Wednesday, July 27, 2011

Any Pluses for Plus? Minuses?

I've been on Google Plus for a few weeks now, and I don't see it as ever being worthwhile. Of course, I still don't see any reason to be on Facebook or Twitter. They all primarily waste time.

I'm not on the verge of deleting my Plus account, but I don't see any good reason not to.

Wednesday, July 20, 2011

Zombies, Firefox, Chrome, and all That

I've been noticing a lot of defunct or zombie evince processes lately and decided to take a couple minutes figuring out what's going on. In the Linux world, evince is a good PDF reader, certainly better than the one freely-available from Adobe. The problem isn't with evince: zombies cannot be held accountable.

All the zombies I had on my system this morning had one of two parent process IDs, that of Firefox (3.6.18) or that of Chrome (13.0.782.56 beta). When a process forks a child, it is supposed to wait() for the child. This can be done asynchronously, so it's little inconvenience for the parent process, and not much for the programmer of the parent process, if said programmer knows what he is doing. The child process, evince in my case, hangs around the process table as a zombie until the parent issues a wait(). This allows a parent process to keep track of the status of its children. Once the parent checks on the child, the child can go away.

Firefox and Chrome are apparently not checking on their children.

Saturday, July 16, 2011

State Farm Encourages Living Dangerously

State Farm is another company that is trying to get customers to ignore TLS (or SSL for my fellow old-timers) by encouraging customers to log in from an apparently insecure page:

The form action for password submission is and that very well may be secure, but the fact remains that they are training their users to submit insecurely.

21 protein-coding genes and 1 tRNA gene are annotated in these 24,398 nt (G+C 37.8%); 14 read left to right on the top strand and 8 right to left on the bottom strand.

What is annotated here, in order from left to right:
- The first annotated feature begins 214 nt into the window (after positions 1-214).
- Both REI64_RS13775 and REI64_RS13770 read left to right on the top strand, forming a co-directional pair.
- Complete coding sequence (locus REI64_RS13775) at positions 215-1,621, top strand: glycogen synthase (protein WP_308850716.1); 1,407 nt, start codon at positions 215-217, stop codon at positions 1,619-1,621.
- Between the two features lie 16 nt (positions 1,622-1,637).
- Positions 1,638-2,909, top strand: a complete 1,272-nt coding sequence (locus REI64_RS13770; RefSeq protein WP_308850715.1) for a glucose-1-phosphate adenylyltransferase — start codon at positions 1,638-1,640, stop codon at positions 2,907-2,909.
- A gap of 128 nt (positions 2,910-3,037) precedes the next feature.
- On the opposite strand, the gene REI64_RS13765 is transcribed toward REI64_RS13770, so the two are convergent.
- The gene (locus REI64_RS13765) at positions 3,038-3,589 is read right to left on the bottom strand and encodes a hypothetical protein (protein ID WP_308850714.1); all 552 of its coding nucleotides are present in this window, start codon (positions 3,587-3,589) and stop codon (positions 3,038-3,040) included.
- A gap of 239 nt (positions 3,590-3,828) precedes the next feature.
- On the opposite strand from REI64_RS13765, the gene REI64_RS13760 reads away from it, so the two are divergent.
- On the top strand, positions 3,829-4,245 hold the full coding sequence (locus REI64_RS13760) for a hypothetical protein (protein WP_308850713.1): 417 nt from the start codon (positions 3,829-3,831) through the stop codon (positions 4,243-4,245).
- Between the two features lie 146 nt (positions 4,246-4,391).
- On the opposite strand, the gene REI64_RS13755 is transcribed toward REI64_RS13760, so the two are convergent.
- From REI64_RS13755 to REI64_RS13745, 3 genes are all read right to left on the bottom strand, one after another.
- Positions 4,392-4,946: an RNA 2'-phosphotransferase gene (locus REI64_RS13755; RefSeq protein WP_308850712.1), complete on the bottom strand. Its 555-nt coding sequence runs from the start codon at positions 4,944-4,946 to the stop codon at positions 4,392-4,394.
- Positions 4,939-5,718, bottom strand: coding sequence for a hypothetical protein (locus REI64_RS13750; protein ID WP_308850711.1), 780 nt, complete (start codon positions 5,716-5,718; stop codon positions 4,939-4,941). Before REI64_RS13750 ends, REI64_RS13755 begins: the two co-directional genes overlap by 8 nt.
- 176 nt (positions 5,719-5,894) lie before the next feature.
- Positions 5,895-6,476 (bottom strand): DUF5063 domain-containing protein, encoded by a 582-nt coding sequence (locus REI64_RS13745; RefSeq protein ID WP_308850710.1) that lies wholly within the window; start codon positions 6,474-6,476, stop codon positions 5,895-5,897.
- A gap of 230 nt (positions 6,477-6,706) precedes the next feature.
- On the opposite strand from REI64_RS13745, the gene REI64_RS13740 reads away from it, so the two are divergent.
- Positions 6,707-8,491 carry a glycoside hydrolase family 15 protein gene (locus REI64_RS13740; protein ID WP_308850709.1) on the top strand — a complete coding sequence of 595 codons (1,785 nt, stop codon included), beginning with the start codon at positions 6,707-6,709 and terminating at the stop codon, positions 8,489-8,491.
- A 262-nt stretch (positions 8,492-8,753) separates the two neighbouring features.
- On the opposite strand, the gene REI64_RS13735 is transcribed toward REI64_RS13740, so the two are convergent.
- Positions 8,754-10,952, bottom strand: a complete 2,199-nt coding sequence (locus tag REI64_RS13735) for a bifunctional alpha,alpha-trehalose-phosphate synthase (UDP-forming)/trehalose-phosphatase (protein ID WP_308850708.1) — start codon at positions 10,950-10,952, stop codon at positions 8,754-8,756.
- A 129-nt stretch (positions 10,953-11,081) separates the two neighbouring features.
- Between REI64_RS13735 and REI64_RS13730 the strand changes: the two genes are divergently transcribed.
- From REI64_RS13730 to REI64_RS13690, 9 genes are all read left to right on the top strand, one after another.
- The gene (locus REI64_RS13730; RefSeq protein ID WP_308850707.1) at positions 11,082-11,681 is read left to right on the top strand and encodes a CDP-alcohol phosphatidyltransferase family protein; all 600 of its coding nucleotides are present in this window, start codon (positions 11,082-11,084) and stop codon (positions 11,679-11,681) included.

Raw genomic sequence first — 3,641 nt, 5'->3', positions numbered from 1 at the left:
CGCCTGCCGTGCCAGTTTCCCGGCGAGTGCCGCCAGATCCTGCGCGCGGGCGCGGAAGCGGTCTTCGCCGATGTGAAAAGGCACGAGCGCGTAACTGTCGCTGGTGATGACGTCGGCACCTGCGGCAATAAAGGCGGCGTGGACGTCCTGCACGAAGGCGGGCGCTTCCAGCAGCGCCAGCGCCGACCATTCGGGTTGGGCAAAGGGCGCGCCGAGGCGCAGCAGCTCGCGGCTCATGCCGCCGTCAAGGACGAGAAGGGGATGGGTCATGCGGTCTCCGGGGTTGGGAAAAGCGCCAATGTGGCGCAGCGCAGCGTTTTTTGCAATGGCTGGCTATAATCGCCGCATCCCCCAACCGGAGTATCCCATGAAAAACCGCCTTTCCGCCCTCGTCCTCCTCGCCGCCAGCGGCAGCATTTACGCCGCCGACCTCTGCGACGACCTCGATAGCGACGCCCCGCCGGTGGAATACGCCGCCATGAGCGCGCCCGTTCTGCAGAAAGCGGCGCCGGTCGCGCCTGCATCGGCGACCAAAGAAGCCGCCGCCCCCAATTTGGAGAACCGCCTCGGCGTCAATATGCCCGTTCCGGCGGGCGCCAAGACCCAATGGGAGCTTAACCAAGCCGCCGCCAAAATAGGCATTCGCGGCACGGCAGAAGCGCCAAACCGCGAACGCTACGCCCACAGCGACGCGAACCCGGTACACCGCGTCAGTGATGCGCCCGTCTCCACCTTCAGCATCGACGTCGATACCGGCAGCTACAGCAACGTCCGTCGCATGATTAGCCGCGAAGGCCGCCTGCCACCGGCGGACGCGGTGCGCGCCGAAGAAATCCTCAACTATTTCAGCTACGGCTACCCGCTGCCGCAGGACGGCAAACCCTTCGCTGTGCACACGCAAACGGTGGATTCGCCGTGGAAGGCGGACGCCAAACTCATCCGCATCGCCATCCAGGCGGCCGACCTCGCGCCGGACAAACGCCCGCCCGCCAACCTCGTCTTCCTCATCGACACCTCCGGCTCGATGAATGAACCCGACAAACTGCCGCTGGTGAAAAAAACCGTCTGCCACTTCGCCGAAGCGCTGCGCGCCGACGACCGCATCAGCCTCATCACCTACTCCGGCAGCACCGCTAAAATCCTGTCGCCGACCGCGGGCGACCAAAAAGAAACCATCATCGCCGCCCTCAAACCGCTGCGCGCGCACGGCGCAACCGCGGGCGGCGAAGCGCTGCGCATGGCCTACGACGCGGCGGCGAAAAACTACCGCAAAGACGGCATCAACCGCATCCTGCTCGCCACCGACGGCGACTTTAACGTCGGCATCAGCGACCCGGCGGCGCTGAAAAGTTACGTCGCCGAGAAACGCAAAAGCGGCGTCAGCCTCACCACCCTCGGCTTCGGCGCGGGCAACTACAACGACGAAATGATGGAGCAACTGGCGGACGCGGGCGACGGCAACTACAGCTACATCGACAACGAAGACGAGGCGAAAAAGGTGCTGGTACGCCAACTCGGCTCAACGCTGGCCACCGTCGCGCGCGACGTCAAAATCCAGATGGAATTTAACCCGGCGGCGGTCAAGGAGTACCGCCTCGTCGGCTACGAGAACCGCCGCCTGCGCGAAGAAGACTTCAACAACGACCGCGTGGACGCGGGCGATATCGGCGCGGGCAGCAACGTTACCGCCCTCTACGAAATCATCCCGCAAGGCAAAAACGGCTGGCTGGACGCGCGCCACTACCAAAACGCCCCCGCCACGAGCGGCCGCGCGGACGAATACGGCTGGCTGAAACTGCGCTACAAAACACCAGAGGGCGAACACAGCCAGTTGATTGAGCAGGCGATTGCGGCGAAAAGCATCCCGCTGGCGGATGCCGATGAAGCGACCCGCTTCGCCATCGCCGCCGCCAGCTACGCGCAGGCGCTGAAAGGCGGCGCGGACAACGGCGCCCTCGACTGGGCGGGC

Cell Phone Risks

Last month I posted a pointer to Michael Blastland's recent column on statistics regarding cell phone usage and cancer. Yesterday, XKCD also had a thoughtful treatment of cell phone risks:

Really, it doesn't seem so surprising to think that cancer may cause cell phones.

OCR in Linux: First Impression

Tonight I was cleaning up and found a couple C programs from 1987. These were on paper, and I've been scanning and then recycling paper lately, and considered doing that here. I didn't want to take the time to type the code, though the programs were short. They were interesting enough that I might want to play with them in the future--one logs a Unix user out, killing all his processes, and the other returns the file name part of a path (dropping the path string before and the file extension). Okay, I'm not sure why that's interesting.

Besides, how many sheets of paper do you have laying around with 1987 dates marked "**** HONEYWELL FEDERAL SYSTEMS INC. CONFIDENTIAL and PROPRIETARY ****"? This dates to when I was on the SCOMP team, though has nothing SCOMP-related or even remotely confidential or proprietary. What was SCOMP? See

So I scanned the code with xsane and noticed, as I had before, the option to save as text. As before, it didn't work, but this time I paid attention to the error message, gocr not found. So I googled and then install gocr (see .

gocr does a respectable job, but not great. However, it's better than typing from scratch. Here are some  lines from the scanned text:

-    l2   jnclude stdio.h>
l3   include <signal.h>
15   #define ALL_USEn_PROCS  -l
l7   void main()
l9      int     kill();
20      jnt     process_id;
21      int     signal;
23      process  id = ALL USR PROCS;
24      signa! =- SIGKTL ;    -
25       void   rintf(''\nkil1ing all  rocesses...\n'');
26       void   ill(prOcess_id,  signa );

So it's missing underscores, curly brackets, and various other things. It looks like it added line numbers, but that's from the paper listing. Not great, but it beats typing that code from scratch, I guess.  There may be some options that help it do a better job, so if this becomes important I'll have a look.